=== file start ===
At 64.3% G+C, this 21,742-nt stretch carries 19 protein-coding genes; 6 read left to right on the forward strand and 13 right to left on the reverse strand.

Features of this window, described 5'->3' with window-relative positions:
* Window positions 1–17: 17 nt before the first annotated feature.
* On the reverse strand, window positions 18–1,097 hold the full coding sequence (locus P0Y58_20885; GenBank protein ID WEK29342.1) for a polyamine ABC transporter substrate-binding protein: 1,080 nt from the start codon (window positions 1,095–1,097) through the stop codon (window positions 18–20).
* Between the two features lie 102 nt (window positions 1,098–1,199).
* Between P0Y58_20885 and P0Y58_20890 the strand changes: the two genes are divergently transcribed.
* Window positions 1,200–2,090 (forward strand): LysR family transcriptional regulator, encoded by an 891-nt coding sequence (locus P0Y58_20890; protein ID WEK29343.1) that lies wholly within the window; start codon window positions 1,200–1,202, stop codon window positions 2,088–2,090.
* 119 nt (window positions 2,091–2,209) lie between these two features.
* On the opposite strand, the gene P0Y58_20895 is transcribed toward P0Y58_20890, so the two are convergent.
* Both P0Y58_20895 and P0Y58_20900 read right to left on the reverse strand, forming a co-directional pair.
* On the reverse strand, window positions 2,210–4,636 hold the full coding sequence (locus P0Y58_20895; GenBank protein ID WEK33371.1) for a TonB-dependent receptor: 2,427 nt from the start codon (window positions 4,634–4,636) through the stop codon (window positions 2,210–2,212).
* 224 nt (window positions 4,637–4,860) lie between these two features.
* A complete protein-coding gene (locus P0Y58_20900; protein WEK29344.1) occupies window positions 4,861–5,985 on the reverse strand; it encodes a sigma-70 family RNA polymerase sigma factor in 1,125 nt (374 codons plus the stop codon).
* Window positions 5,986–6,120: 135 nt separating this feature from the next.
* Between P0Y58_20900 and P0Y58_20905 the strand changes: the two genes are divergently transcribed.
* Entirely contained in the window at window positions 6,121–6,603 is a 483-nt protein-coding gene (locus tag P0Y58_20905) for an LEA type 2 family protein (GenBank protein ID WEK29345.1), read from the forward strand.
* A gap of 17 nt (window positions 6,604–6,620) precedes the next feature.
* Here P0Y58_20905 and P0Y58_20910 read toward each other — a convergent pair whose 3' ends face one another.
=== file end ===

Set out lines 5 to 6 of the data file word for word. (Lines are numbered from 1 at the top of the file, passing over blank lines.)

* Between the two features lie 102 nt (window positions 1,098–1,199).
* Between P0Y58_20885 and P0Y58_20890 the strand changes: the two genes are divergently transcribed.